Snapchat Partners With Oracle To Track Offline Attribution

What Happened
Right on the heels of introducing its ad API, Snapchat announced on Wednesday a new partnership with Oracle to use its Data Cloud service to measure how its ads impact offline sales. As part of the partnership, Oracle analyzed twelve Snapchat campaigns for CPG brands, concluding that 92% of the ad campaigns increased in-store sales, although Snapchat did not say by how much.

Lately, Snapchat has been on a tear, partnering with third-party analytics firms such as Nielsen, comScore, Moat, and DoubleClick to improve its ad products, with Oracle being the tenth measurement partner it has added in the last 12 months. Last week, Oracle also announced a similar deal with Pinterest to help it measure offline attribution of its Promoted Pins.

What Brands Need To Do
This partnership should bring more accountability to Snapchat ads, enabling CPG brands to effectively measure the real-world impact of their Snapchat campaigns. As Snapchat strives to shed some light on its ad performance, brands looking to reach the app’s young-skewing users will have more data at their disposal which they can utilize to adjust their Snapchat campaigns and inform future ones.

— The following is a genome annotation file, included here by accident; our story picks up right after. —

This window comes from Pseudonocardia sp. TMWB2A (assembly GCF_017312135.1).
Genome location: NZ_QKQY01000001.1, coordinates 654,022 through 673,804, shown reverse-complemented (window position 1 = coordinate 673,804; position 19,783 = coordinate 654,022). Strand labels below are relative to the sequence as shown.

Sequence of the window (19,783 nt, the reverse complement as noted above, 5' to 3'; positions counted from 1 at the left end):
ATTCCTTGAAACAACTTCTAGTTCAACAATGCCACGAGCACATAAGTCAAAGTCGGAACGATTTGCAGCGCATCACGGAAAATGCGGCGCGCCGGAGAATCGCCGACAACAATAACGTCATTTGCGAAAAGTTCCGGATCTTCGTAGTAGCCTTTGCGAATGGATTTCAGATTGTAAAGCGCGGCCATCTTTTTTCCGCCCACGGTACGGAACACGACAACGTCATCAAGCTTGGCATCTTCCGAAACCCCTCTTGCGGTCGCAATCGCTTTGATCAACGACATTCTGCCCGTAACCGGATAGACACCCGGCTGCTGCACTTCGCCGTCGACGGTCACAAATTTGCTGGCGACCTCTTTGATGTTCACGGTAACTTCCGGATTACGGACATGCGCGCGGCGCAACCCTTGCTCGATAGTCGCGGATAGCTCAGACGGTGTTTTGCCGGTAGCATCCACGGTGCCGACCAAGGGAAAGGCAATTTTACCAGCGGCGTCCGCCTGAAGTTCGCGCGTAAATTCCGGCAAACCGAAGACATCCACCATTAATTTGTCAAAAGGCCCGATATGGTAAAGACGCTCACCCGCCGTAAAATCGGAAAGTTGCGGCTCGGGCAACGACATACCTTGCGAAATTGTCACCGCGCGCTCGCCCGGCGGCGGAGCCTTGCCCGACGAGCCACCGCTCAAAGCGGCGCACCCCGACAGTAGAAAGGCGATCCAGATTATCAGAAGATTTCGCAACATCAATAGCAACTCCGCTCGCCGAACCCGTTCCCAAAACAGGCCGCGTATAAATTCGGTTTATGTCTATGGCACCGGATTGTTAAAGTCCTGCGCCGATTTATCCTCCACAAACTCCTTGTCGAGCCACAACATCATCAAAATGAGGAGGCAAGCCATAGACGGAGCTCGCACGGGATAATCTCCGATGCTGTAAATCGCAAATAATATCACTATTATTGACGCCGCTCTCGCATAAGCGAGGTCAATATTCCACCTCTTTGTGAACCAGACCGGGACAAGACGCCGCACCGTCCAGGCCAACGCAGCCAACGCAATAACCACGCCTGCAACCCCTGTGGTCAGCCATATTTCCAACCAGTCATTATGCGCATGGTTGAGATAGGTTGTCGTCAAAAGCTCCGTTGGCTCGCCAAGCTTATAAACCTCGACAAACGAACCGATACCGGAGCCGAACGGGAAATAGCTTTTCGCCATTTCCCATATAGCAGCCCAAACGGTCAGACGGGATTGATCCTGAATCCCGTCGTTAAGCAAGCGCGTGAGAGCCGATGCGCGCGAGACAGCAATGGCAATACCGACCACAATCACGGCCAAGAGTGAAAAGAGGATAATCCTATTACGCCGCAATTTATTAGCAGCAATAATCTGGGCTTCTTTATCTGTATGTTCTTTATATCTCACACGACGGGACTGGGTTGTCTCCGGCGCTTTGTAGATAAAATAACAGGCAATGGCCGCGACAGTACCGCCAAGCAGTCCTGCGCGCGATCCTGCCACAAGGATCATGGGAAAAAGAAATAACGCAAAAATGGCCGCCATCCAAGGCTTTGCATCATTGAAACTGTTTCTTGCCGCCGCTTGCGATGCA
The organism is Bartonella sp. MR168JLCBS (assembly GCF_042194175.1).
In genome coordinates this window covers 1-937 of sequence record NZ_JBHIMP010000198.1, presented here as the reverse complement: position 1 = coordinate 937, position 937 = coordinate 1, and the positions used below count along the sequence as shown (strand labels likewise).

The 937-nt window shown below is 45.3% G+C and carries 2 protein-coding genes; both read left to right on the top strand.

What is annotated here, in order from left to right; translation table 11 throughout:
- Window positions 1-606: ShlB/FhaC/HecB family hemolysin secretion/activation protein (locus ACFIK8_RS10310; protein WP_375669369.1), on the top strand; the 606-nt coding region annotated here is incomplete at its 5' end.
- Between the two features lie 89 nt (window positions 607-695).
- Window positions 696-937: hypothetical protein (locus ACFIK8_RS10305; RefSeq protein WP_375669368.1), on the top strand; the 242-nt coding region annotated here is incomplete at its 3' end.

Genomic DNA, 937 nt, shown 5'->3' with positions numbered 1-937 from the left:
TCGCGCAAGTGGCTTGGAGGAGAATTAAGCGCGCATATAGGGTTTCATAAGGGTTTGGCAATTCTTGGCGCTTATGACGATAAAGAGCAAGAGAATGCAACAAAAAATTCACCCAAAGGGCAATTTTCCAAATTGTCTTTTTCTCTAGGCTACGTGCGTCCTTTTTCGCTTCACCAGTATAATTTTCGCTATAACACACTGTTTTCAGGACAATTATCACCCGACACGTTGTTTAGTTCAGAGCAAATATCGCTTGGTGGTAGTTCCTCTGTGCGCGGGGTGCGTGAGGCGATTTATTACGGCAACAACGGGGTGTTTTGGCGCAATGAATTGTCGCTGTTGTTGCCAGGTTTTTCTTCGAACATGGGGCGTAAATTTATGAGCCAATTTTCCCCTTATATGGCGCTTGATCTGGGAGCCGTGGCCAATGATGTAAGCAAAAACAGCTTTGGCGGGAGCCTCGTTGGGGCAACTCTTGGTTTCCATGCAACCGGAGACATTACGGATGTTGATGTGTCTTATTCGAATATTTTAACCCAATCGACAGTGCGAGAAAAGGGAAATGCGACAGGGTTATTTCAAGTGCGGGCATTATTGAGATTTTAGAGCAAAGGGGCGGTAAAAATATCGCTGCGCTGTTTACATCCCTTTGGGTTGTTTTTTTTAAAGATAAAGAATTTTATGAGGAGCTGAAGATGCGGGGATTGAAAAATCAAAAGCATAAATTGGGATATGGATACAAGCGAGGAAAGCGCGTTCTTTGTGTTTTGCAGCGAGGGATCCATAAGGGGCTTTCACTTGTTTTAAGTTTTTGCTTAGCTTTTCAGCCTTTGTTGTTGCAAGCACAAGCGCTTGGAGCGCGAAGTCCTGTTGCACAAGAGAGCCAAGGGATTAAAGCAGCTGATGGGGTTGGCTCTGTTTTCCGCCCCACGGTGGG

Source: Bloomberg

Yahoo Catches Up With Google With Actionable Mobile Search

Read original story on: The Next Web

Yesterday, Yahoo announced a new partnership with Oracle that aims to prompt users updating Java software to set Yahoo as the default search engine. And Today, Yahoo follows up its efforts in pushing Yahoo Search with a revamp mobile search results page that offers richer content and quicker access to take actions. For example, a search for a specific restaurant now pulls up relevant info about the restaurant, as well as yelp reviews, all designed to be directly helpful in the context of specific queries. Of course, this is nothing really revolutionary—Google has been doing that for years now—but it is a smart move for Yahoo to catch up and put mobile search first, especially now that mobile search usage has officially surpassed desktop.